Joel, Book of

Joel was probably a resident in Judah, as his commission was to
that people. He makes frequent mention of Judah and Jerusalem
(1:14; 2:1, 15, 32; 3:1, 12, 17, 20, 21).

He probably flourished in the reign of Uzziah (about B.C.
800), and was contemporary with Amos and Isaiah.

The contents of this book are, (1.) A prophecy of a great
public calamity then impending over the land, consisting of a
want of water and an extraordinary plague of locusts (1:1-2:11).
(2.) The prophet then calls on his countrymen to repent and to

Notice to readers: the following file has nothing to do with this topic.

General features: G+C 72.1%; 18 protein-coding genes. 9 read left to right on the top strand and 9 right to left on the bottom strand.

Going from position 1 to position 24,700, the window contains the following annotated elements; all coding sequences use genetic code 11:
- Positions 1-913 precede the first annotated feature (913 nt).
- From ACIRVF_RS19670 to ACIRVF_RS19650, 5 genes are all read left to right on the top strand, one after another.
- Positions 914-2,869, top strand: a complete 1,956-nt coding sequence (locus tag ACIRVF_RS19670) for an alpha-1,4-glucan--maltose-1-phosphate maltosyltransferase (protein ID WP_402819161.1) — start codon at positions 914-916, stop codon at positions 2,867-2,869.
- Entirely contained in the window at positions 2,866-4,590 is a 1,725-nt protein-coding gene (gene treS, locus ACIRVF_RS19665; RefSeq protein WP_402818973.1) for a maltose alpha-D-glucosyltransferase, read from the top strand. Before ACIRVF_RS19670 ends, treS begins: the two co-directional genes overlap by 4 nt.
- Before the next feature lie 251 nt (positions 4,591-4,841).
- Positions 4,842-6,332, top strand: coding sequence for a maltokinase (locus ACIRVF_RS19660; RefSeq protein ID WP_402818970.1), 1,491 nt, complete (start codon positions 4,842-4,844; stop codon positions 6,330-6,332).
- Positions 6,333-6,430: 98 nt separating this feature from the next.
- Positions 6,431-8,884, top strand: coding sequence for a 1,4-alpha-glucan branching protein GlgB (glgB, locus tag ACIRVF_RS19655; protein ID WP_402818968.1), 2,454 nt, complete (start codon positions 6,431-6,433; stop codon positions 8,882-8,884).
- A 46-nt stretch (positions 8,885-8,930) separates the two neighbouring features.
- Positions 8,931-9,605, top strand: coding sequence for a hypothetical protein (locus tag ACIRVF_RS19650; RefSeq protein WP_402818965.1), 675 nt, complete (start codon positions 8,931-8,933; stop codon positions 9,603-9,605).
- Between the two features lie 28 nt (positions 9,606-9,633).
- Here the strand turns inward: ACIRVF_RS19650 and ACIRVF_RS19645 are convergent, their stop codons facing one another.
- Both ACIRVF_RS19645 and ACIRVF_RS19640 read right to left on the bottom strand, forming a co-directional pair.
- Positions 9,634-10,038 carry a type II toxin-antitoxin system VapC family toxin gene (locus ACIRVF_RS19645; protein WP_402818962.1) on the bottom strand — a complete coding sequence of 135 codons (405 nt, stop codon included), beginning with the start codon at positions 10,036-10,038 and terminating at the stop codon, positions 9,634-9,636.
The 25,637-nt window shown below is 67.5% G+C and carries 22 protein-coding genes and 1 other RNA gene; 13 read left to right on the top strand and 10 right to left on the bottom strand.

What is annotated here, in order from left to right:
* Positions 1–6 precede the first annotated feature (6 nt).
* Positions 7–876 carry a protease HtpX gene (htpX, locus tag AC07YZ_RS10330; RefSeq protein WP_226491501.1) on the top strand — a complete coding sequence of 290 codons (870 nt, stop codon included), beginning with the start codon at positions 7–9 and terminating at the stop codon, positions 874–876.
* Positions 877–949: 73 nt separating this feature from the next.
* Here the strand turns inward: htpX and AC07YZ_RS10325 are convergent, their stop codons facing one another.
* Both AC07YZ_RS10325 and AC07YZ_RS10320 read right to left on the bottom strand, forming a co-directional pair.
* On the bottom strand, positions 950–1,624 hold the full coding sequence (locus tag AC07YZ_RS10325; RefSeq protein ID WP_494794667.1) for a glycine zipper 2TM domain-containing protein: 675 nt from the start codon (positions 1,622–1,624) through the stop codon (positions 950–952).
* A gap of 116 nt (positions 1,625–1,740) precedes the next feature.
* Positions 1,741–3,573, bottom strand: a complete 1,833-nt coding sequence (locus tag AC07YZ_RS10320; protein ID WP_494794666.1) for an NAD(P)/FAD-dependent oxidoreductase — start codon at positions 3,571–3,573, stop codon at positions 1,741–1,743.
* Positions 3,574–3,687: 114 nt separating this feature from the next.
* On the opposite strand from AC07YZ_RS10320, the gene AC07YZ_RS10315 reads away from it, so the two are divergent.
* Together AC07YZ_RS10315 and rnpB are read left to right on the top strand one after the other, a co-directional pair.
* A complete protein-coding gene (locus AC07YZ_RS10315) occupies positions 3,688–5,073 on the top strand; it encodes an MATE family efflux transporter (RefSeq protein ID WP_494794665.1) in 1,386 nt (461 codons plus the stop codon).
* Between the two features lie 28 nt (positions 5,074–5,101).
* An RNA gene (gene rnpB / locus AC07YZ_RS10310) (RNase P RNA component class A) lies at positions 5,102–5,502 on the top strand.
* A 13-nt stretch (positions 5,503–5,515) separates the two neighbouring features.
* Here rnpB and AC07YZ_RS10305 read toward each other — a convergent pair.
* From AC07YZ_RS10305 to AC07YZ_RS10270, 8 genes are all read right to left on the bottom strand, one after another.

turn to God, assuring them of his readiness to forgive
(2:12-17), and foretelling the restoration of the land to its
accustomed fruitfulness (18-26). (3.) Then follows a Messianic
prophecy, quoted by Peter (Acts 2:39). (4.) Finally, the prophet
foretells portents and judgments as destined to fall on the
enemies of God (ch. 3, but in the Hebrew text 4).